In high school, I finished second in my graduating class. And while that may seem like an accomplishment, and I was indeed proud of it– still, it was second place. Not first.
In college, I auditioned to be an emcee for a special show. I encouraged my roommate to also audition, who felt insecure. Guess what? She got the part! I was happy for her- she did a fantastic job.
But I felt also that I had failed.
God used those circumstances, and similar ones afterward, to draw me closer to him.
What was he teaching me? That failures more often define our character than success. That coming second (or third, or fourth, or last) has just as much value as being first. That new hope and new life come through the difficult tunnel of hardship and failure.
After all, God reminded me that he chose a man with a stutter to be his spokesperson (Moses.). He chose a childless couple to be the father of a new nation (Abraham and Sarah), and blessed them with a child in their old age. God chose a barren woman (Hannah) to have a child (Samuel), who became a prophet, and anointed David as King. He chose Rahab, a prostitute, through which the lineage of Christ would come. Rahab’s son was Boaz, Boaz married Ruth, (a Moabite woman), and their son Jesse would be the father of David (who was crowned King). Wow. What a story!
Consistently, the Lord used the least of these. And consistently, it is through trials and hardship that I see and experience attributes of God I might not otherwise have known.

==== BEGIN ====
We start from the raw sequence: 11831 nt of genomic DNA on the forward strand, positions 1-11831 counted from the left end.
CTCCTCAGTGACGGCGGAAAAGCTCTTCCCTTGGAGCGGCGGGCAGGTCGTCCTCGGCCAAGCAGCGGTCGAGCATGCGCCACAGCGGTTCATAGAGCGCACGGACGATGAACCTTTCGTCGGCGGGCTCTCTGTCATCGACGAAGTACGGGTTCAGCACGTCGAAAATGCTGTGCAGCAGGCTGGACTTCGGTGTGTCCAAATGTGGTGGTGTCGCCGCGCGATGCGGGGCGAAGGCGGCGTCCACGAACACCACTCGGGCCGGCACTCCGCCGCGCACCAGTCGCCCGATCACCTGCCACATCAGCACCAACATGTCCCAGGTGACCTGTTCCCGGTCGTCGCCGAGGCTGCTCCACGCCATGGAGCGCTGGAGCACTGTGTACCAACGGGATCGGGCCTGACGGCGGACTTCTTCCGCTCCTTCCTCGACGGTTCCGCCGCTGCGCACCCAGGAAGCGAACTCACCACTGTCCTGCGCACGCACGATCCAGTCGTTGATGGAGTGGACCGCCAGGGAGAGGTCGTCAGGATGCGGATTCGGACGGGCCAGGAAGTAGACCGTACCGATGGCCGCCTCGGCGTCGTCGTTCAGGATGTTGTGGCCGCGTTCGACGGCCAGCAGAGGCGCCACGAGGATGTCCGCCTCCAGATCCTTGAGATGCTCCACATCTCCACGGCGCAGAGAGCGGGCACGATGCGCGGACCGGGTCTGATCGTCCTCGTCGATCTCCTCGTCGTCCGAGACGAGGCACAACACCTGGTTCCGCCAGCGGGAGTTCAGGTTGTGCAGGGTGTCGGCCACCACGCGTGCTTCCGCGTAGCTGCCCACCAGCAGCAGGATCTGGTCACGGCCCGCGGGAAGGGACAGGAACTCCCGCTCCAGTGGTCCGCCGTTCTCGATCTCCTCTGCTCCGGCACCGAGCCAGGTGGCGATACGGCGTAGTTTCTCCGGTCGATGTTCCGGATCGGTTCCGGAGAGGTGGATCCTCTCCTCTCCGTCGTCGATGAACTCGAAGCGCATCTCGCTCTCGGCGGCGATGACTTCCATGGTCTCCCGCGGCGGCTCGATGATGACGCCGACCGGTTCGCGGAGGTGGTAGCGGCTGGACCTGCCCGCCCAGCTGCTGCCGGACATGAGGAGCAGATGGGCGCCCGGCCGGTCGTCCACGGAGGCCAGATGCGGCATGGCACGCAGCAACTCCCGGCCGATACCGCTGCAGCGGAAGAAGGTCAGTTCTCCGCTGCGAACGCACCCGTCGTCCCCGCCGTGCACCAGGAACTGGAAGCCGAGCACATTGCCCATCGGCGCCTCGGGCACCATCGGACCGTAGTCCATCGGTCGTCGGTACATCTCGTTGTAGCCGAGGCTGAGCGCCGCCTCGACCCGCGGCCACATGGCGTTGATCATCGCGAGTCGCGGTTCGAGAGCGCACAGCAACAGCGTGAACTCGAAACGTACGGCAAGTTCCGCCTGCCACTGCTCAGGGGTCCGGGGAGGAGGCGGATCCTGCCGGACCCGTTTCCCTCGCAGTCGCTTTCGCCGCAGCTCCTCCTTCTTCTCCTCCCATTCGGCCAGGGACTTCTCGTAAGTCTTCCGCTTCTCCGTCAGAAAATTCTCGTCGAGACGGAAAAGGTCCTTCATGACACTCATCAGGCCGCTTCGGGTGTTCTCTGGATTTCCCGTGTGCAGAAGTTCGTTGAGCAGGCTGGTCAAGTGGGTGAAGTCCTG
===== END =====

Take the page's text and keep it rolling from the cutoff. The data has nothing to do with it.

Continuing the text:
Would I know His comfort if I had never any need of it?
Would I know His grace if I had never any need of it?
Would I know His mercy if I had never any need of it?
And that which gives me need are the harder experiences of life.
In fact, the Lord used the humblest of means to bring his message of hope and grace to the world– through an infant born in a humble manger. Jesus’ life was simple, not fancy and full of worldly success. From the beginning, the message is that there is more to life than succeeding, winning, being first, or being the best.
So that is where the pursuit leads– to the message that truth and fulfillment cannot be found in the temporal circumstances in our world, but in the arms of Grace.
Jesus was not first. He chose to be the last.
Being last, in fact, resembles his likeness more than being first, the best, or winsome, or handsome or beautiful. What characterized his life was this: forgetting himself and putting himself last to pursue the higher calling of the One who called him.
Being second, or third, or last… it has significance and meaning. It means I am in the same place as Jesus, as his co-heir, as an adopted son… a beautiful place to be.